We had two dogs when we made the journey to the West Coast and for that move, we hired someone from Uship to bring them along. I was a nervous wreck the whole time afraid one might get off the leash while walking and not come back to him. They made it safe and sound, after 10 long days due to a blizzard! He was worth every penny but I wasn't willing to do that again. The dogs were older (8, 8 and 9) and now we have three. Flying them wasn't an option either. Due to their ages we thought it would be too stressful.
Plus we have two with bulldog and one is 120 pounds so they all have to be shipped on cargo planes for thousands of dollars. That ain't happening.
We had to start the complicated process of planning a drive from Washington to Florida. The first thing we looked at was renting an RV. Perfect right? We load up the critters and head out and maybe get some sight seeing in, not have to worry about a hotel, have our food right there in the rig. Sounded kind of fun! Well, there is some kind of limit on how many RVs can be dropped in Florida. Who knew!? Something about everybody in the country driving an RV to Disney for the holidays. Every place we called refused to rent to us if we dropped off in Florida. We even tried to do multiple RVs and say pick up in Washington, drop in Arizona, then pick up from another company in Arizona and drop in Florida. No go. Camping was out because it was December and we're not really skilled campers. Plus with three dogs in a tent and potentially having wild animals about, no thanks! The only option we had left was to drive with a van or SUV and find hotels.
My husband loves cars is an understatement and a topic for another post. In the middle of all this, he decided the smaller SUV we owned wasn't big enough. We looked at renting a large SUV or van but for $2000 - $3000, it seemed like a bad choice. Plus, we had a cargo basket we were bringing on the back so I could transport some plants I loved that the movers wouldn't bring. He went ahead and decided to buy a new Dodge Durango. I know that option isn't feasible for everyone but he had his eye on it a while and just didn't tell me. In the end it was the perfect vehicle and size for us. The passenger mid-row bucket seat rolled forward so our big girl could easily get in and out.
The next, and major, step was planning the drive and finding hotels. That's the main purpose of this series of posts. Hopefully I can help someone who is in a situation where they have to drive cross country with their pets and don't know where to start planning. Because it was winter, we decided to play it safe and drive south on I-5 to Los Angeles and east on I-10 to Florida vs. the shorter route through what's called the "ice box". To be on the safe side regardless and made sure we had snow chains on board. You can get the correct size for your vehicle on Amazon and save quite a bit of money.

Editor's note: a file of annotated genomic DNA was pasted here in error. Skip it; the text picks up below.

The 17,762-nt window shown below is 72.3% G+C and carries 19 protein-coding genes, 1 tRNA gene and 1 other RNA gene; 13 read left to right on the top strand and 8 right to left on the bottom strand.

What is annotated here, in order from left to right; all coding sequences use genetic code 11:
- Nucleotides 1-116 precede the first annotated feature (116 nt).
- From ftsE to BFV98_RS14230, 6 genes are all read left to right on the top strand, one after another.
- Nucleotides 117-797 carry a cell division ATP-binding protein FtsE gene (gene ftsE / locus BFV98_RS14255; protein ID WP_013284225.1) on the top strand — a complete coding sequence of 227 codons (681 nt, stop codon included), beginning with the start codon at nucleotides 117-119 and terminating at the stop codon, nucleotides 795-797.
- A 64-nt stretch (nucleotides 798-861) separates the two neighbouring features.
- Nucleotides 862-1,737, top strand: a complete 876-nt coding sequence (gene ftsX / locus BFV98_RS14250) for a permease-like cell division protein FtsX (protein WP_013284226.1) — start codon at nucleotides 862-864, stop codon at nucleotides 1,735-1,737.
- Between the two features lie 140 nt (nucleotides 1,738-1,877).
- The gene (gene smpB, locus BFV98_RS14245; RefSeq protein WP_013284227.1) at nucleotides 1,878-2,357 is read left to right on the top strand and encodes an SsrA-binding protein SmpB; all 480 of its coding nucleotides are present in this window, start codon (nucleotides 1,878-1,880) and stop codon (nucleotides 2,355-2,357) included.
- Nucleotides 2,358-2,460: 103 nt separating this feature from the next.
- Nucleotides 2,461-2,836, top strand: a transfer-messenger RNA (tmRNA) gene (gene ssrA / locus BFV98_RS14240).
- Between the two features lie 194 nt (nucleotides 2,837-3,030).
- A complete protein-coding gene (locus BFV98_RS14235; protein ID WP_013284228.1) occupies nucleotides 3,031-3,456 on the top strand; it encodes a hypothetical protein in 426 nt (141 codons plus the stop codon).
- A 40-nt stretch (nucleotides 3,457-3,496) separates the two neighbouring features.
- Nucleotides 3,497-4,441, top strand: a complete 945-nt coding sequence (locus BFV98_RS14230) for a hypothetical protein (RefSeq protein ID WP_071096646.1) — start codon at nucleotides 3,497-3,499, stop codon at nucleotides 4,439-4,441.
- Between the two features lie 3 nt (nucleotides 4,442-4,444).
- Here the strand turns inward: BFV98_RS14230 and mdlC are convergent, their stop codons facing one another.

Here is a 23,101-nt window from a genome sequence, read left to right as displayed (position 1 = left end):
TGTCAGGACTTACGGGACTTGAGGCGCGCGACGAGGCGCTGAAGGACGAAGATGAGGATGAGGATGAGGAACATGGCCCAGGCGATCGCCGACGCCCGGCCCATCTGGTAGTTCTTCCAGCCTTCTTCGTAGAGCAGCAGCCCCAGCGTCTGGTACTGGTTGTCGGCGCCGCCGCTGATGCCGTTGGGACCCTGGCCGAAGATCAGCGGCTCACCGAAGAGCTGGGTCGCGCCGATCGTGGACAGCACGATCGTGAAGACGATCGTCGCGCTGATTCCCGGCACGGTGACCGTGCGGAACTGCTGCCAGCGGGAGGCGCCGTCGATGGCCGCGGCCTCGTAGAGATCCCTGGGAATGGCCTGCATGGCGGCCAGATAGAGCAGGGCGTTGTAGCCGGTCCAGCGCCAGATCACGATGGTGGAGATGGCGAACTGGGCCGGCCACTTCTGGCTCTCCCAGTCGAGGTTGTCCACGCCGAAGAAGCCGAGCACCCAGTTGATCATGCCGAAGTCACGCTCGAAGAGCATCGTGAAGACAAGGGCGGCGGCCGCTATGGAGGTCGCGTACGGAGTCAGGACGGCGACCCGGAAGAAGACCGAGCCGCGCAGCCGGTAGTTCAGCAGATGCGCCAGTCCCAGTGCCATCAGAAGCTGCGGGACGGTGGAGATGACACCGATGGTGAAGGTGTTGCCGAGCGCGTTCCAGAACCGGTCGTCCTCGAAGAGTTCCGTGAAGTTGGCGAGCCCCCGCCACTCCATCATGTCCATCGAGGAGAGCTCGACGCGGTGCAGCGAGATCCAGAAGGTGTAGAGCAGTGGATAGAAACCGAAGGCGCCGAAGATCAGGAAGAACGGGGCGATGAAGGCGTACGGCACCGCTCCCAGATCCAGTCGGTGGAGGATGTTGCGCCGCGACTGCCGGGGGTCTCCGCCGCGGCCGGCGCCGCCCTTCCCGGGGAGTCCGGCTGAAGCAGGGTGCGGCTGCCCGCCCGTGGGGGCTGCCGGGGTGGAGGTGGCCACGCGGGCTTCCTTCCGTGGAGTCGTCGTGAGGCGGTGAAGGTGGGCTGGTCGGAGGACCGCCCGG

We planned to drive up to 10 hours a day but avoid driving after dark. I measured the distance from city to city to lay out a time line so we could find hotels.
The stops were:
1. Redding, California just under 10 hours driving.
2. Bakersfield, California - 7 hours driving. This was a shorter drive because pushing to 8 - 10 hours would land us in the middle of no where with no hotels.
3. Tucson, Arizona - almost 12 hours driving because we detoured through Joshua Tree National Park.
4. Fort Stockton, Texas - 8.5 hours driving.
5. Houston, Texas - 7 hours driving.
6. Mobile, Alabama - 7 hours driving. Mobile to home 11 hours.
Total miles = 3,753.
Normally, we like to travel loose and stop when we're tired or see something interesting. That's not really possible when you're on the road with pets. You can't run the risk of deciding to stop for the night and no hotels allowing you to stay.
I did quite a bit of research on websites that offer lists of pet-friendly hotels. What I found was discouraging. Most hotels only allow small pets (under 25 pounds), or up to two. I was leery of hotels advertising "pet friendly" but no specifics. A lot of hotels are under the umbrella of a corporation but are privately owned and the owner, not the company, makes the decision about how many pets and what size. So, once we had a list of hotels advertising pet friendly, we had to call each and every one to confirm they would let us stay. A lot of them said no, only allowing one or two dogs, or no dogs over 25 pounds, or no bully breeds. It's very important to actually make that phone call and not assume what is on the website is the true policy. Almost all hotels have an up charge for pets. Some are $25 some are $100, meaning that is what you pay above the advertised price for the room. Be prepared to pay double what you expect when looking at the website.
Here is a list of the hotels where we stayed:
Redding, California - Fairfield Inn and Suites
Bakersfield, California - Residence Inn Bakersfield
Tucson, Arizona - Radisson Suites Tucson
Fort Stockton, Texas - La Quinta Inn Fort Stockton
Houston, Texas - Candlewood Suites Houston I-10 East
Mobile, Alabama - TownePlace Suites Mobile
Check out my day-by-day posts for pricing and details about each hotel and area.